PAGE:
Once the sandstone is exposed, blasting experts drill a grid of holes into it, pack them with explosives, and simply blow a chunk of the hillside to smithereens. The sandstone shatters and collapses in a heap of . . . well, sand and stones. Front-end loaders dump the raw sand into trucks. After the “raw pile” is cleared away, excavators tear off another swatch of overburden and the process starts again, the hill disappearing slice by slice.
Down on the mine floor, the trucks haul the sand a few hundred yards to another pile, from where it’s fed into a complicated behemoth of a machine, a forty-foot-high Frankenstein of pipes, tanks, ladders, catwalks, and conveyor belts. A series of belts haul the sand up some thirty feet to a sorting screen, where jets spray it with water to turn it into a slurry. This sand-water mixture is then pumped onto a series of vibrating metal screens, which separate out first the miscellaneous rocks, then the oversize grains, shuffling these unwanted bits into a waste pile. Once everything bigger than .8 millimeters has been screened out, the remaining slurry is pumped up through corrugated pipe into a kind of upside-down pyramid called a hydrosizer. One hundred jets blast down into the cone, creating a carefully calibrated rising current that carries the lighter grains up and over the top into a trough, while the heavier ones sink to the bottom. By controlling the strength of the jets, you control the size of the grains that sink.
That sand is then run through a series of four attrition tanks—basically giant washing machines that spin the slurry, making the grains grind against one another, washing off silt or other impurities that might coat them. Last stop is a dewatering screen, a mesh of tiny slots measuring .01 millimeters, big enough for water to get through but not sand.
The sand is taken next to the drying plant, a vast warehouse-style building a few hundred yards away. Trucks load the washed sand into a metal hopper that feeds it onto another series of rising conveyor belts that carry it up to a doorway in the dryer plant, some twenty feet above the ground. Inside is a cavernous space, untouched by natural light, filled with another set of machines. The sand gets one more sifting, to filter out any stray rocks that might have gotten in on the journey from the pile, and then is fed through a long cylindrical tank.
A series of ducts underneath the tank blows hot air upward, drying the sand, while smokestack-like chimneys whisk away stray silica dust. “That’s the bad shit,” says Losinski. “That’s the stuff you don’t want to breathe.” Crystalline silica dust is sharp and jagged, especially when it’s freshly formed—like that found at sand mines and processing sites—and it can wreak havoc on the lungs. It’s been known for decades that too much exposure can cause silicosis, an especially severe lung disease.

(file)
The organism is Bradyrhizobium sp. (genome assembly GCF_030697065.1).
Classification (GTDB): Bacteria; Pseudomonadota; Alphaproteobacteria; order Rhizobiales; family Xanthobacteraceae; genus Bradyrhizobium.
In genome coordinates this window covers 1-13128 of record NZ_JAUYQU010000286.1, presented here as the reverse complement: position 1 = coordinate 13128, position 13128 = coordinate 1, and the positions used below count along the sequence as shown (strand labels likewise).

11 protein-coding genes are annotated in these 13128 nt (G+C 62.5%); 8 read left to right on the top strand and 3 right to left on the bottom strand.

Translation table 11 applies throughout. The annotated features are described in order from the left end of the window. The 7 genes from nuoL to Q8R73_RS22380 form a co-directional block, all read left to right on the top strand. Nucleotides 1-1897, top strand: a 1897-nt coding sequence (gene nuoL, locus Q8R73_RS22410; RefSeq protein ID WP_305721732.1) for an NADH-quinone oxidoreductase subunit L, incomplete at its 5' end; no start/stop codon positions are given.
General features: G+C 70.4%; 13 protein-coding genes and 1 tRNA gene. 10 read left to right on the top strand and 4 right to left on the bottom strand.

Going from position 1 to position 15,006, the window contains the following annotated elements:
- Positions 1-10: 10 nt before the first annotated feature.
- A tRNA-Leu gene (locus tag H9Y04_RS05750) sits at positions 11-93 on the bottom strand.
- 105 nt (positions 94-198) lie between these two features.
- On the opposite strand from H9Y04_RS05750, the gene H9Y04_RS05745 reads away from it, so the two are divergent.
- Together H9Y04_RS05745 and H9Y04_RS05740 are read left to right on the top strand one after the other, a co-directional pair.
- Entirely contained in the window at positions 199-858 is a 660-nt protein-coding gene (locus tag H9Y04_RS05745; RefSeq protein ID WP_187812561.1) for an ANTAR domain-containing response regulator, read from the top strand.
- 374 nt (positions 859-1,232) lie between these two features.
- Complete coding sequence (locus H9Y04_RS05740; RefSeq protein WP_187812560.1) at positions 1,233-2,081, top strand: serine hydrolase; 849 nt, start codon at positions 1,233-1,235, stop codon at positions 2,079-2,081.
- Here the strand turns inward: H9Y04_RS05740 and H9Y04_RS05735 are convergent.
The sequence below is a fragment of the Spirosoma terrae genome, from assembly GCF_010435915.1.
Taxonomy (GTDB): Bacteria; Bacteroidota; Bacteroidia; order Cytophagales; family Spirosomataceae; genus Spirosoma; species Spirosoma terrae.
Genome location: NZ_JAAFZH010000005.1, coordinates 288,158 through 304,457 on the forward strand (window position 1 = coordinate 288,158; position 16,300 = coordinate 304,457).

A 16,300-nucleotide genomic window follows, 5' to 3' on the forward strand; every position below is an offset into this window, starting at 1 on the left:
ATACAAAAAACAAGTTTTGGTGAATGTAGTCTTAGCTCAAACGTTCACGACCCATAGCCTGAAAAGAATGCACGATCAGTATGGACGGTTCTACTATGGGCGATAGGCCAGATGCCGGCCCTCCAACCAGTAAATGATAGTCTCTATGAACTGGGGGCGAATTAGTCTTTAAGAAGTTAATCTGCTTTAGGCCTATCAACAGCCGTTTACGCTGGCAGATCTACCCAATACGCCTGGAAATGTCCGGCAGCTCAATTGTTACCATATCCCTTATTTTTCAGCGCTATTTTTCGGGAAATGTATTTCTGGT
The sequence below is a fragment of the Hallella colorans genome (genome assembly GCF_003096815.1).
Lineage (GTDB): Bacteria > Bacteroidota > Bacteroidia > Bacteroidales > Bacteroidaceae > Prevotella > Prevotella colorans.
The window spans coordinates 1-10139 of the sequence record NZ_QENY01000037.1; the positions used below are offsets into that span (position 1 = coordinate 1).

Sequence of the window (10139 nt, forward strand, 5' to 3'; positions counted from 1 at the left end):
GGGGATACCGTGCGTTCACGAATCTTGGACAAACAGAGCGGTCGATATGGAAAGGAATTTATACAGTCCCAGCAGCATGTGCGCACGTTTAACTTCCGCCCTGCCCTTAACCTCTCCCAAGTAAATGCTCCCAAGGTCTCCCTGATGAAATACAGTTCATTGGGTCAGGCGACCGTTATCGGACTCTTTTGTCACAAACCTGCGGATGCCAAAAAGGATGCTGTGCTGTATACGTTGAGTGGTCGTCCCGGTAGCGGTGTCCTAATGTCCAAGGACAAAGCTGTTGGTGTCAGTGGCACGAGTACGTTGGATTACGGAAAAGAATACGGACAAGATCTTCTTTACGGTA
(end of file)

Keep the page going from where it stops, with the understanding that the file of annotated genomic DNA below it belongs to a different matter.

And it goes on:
A final relay of vibrating screens separates the sand into three size grades. Those are then hauled up a hundred feet in bucket elevators, vertical conveyor belts fitted with dozens of fiberglass buckets, and dumped into one of the 3,000-ton silos atop which Losinski and I stood. Trucks drive right up to the silos, fill up, and haul the product to the nearest rail station in Winona, Minnesota. From there, it’s off to the fracking fields.
There are a number of potentially serious risks to be concerned about. The first is water. The mines need lots of it to create their slurry and to wash the sand; a single mine can run through as much as 2 million gallons per day. The miners get a lot of it from high-capacity wells, which pump more than 70 gallons a minute from underground aquifers. “There’s a lot of concern about whether that will affect groundwater and trout streams fed by these headwaters
There’s also the question of what to do with wastewater that has been used to wash and process the sand. Typically the wastewater gets pumped into settling ponds; this is where the flocculants Pat Popple worries about are added in. Flocculants help remove particles suspended in the water, which is good. But they also contain acrylamide, a neurotoxin and carcinogen, which is bad.
That compound could potentially leach from the ponds into groundwater or surface water, warns a 2014 report